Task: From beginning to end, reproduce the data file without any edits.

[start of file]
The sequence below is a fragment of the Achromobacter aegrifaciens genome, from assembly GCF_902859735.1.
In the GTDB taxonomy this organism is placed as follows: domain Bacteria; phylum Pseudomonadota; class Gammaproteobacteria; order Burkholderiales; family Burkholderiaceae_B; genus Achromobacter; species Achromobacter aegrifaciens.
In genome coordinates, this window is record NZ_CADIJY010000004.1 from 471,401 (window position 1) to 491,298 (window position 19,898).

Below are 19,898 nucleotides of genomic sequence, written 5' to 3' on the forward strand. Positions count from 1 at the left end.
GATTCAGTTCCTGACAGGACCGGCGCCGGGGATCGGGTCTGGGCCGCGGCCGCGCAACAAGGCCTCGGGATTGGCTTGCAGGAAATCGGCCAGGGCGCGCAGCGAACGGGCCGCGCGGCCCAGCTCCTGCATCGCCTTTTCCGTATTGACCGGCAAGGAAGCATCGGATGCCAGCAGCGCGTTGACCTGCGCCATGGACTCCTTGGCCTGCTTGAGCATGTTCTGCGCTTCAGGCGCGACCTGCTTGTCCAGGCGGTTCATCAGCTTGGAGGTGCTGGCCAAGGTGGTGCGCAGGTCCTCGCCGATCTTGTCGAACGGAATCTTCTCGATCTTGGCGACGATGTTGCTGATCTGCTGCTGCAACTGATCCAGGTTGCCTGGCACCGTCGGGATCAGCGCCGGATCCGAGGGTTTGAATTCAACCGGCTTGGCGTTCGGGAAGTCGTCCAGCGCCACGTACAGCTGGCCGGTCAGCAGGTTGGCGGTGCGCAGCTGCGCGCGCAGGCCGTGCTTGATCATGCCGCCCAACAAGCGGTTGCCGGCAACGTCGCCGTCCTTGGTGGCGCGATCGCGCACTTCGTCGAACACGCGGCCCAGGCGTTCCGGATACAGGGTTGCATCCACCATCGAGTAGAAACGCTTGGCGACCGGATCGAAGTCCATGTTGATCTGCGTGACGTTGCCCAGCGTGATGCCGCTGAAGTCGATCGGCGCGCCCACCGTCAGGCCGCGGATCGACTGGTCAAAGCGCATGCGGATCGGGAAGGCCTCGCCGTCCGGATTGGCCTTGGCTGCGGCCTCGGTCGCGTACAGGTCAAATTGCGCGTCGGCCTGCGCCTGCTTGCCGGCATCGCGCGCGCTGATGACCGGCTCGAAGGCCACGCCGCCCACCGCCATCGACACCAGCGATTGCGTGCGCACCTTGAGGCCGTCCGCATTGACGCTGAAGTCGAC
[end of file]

The sequence below is a fragment of the Achromobacter aegrifaciens genome, from assembly GCF_902859735.1.
In the GTDB taxonomy this organism is placed as follows: domain Bacteria; phylum Pseudomonadota; class Gammaproteobacteria; order Burkholderiales; family Burkholderiaceae_B; genus Achromobacter; species Achromobacter aegrifaciens.
In genome coordinates, this window is record NZ_CADIJY010000004.1 from 471,401 (window position 1) to 491,298 (window position 19,898).

Below are 19,898 nucleotides of genomic sequence, written 5' to 3' on the forward strand. Positions count from 1 at the left end.
GATTCAGTTCCTGACAGGACCGGCGCCGGGGATCGGGTCTGGGCCGCGGCCGCGCAACAAGGCCTCGGGATTGGCTTGCAGGAAATCGGCCAGGGCGCGCAGCGAACGGGCCGCGCGGCCCAGCTCCTGCATCGCCTTTTCCGTATTGACCGGCAAGGAAGCATCGGATGCCAGCAGCGCGTTGACCTGCGCCATGGACTCCTTGGCCTGCTTGAGCATGTTCTGCGCTTCAGGCGCGACCTGCTTGTCCAGGCGGTTCATCAGCTTGGAGGTGCTGGCCAAGGTGGTGCGCAGGTCCTCGCCGATCTTGTCGAACGGAATCTTCTCGATCTTGGCGACGATGTTGCTGATCTGCTGCTGCAACTGATCCAGGTTGCCTGGCACCGTCGGGATCAGCGCCGGATCCGAGGGTTTGAATTCAACCGGCTTGGCGTTCGGGAAGTCGTCCAGCGCCACGTACAGCTGGCCGGTCAGCAGGTTGGCGGTGCGCAGCTGCGCGCGCAGGCCGTGCTTGATCATGCCGCCCAACAAGCGGTTGCCGGCAACGTCGCCGTCCTTGGTGGCGCGATCGCGCACTTCGTCGAACACGCGGCCCAGGCGTTCCGGATACAGGGTTGCATCCACCATCGAGTAGAAACGCTTGGCGACCGGATCGAAGTCCATGTTGATCTGCGTGACGTTGCCCAGCGTGATGCCGCTGAAGTCGATCGGCGCGCCCACCGTCAGGCCGCGGATCGACTGGTCAAAGCGCATGCGGATCGGGAAGGCCTCGCCGTCCGGATTGGCCTTGGCTGCGGCCTCGGTCGCGTACAGGTCAAATTGCGCGTCGGCCTGCGCCTGCTTGCCGGCATCGCGCGCGCTGATGACCGGCTCGAAGGCCACGCCGCCCACCGCCATCGACACCAGCGATTGCGTGCGCACCTTGAGGCCGTCCGCATTGACGCTGAAGTCGAC